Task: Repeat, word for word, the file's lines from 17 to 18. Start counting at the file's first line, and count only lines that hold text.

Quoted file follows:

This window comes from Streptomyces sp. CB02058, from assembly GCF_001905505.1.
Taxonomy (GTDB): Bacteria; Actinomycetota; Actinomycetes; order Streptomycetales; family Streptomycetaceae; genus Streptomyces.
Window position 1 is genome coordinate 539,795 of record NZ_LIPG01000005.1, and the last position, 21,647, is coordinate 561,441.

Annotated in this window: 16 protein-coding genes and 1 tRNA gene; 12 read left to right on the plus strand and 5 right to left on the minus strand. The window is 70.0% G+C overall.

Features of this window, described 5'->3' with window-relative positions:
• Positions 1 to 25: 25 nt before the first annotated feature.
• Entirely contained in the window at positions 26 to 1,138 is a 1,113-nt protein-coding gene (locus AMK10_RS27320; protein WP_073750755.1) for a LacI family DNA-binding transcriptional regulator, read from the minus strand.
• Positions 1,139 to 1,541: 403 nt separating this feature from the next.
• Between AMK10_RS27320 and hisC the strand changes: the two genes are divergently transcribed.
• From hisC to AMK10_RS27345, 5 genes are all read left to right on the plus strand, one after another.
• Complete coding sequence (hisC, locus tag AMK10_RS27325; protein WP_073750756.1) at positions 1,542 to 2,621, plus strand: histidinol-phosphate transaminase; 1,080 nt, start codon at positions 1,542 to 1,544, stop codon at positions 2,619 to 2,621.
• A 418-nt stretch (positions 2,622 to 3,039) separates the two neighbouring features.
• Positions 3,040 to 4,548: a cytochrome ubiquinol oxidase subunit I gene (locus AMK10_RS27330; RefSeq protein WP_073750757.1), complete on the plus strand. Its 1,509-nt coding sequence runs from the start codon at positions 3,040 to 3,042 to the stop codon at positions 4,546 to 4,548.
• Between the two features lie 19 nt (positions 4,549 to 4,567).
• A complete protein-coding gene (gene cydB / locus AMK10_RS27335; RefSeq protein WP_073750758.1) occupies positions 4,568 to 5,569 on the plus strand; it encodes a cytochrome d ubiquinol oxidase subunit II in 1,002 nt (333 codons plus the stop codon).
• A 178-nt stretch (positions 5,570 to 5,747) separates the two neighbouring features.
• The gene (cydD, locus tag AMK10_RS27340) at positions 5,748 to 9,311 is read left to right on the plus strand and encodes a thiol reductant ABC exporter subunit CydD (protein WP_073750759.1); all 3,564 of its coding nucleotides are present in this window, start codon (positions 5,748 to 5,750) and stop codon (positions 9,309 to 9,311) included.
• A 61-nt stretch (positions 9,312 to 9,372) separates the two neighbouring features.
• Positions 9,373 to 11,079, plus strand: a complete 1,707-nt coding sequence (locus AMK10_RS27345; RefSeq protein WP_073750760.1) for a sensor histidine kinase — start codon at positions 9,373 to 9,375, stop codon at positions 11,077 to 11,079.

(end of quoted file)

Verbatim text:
• The gene (cydD, locus tag AMK10_RS27340) at positions 5,748 to 9,311 is read left to right on the plus strand and encodes a thiol reductant ABC exporter subunit CydD (protein WP_073750759.1); all 3,564 of its coding nucleotides are present in this window, start codon (positions 5,748 to 5,750) and stop codon (positions 9,309 to 9,311) included.
• A 61-nt stretch (positions 9,312 to 9,372) separates the two neighbouring features.